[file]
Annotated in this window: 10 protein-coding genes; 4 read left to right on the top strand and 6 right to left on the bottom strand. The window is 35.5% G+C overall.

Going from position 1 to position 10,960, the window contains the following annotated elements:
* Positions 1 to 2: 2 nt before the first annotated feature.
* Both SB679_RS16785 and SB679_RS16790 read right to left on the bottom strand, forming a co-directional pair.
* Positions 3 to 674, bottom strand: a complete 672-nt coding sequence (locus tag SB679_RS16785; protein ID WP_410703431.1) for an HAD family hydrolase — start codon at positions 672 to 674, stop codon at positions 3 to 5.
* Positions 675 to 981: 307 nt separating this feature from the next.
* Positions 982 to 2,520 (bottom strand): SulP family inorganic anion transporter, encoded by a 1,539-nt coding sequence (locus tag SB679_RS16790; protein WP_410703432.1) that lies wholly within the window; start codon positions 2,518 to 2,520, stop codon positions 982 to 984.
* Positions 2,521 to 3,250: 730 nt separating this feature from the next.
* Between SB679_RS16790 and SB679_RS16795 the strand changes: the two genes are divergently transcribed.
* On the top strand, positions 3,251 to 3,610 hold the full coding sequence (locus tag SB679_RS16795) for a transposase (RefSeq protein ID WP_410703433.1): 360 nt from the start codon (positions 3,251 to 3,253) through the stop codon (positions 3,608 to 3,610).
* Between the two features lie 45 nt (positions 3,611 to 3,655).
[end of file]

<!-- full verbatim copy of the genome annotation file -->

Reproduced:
Annotated in this window: 10 protein-coding genes; 4 read left to right on the top strand and 6 right to left on the bottom strand. The window is 35.5% G+C overall.

Going from position 1 to position 10,960, the window contains the following annotated elements:
* Positions 1 to 2: 2 nt before the first annotated feature.
* Both SB679_RS16785 and SB679_RS16790 read right to left on the bottom strand, forming a co-directional pair.
* Positions 3 to 674, bottom strand: a complete 672-nt coding sequence (locus tag SB679_RS16785; protein ID WP_410703431.1) for an HAD family hydrolase — start codon at positions 672 to 674, stop codon at positions 3 to 5.
* Positions 675 to 981: 307 nt separating this feature from the next.
* Positions 982 to 2,520 (bottom strand): SulP family inorganic anion transporter, encoded by a 1,539-nt coding sequence (locus tag SB679_RS16790; protein WP_410703432.1) that lies wholly within the window; start codon positions 2,518 to 2,520, stop codon positions 982 to 984.
* Positions 2,521 to 3,250: 730 nt separating this feature from the next.
* Between SB679_RS16790 and SB679_RS16795 the strand changes: the two genes are divergently transcribed.
* On the top strand, positions 3,251 to 3,610 hold the full coding sequence (locus tag SB679_RS16795) for a transposase (RefSeq protein ID WP_410703433.1): 360 nt from the start codon (positions 3,251 to 3,253) through the stop codon (positions 3,608 to 3,610).
* Between the two features lie 45 nt (positions 3,611 to 3,655).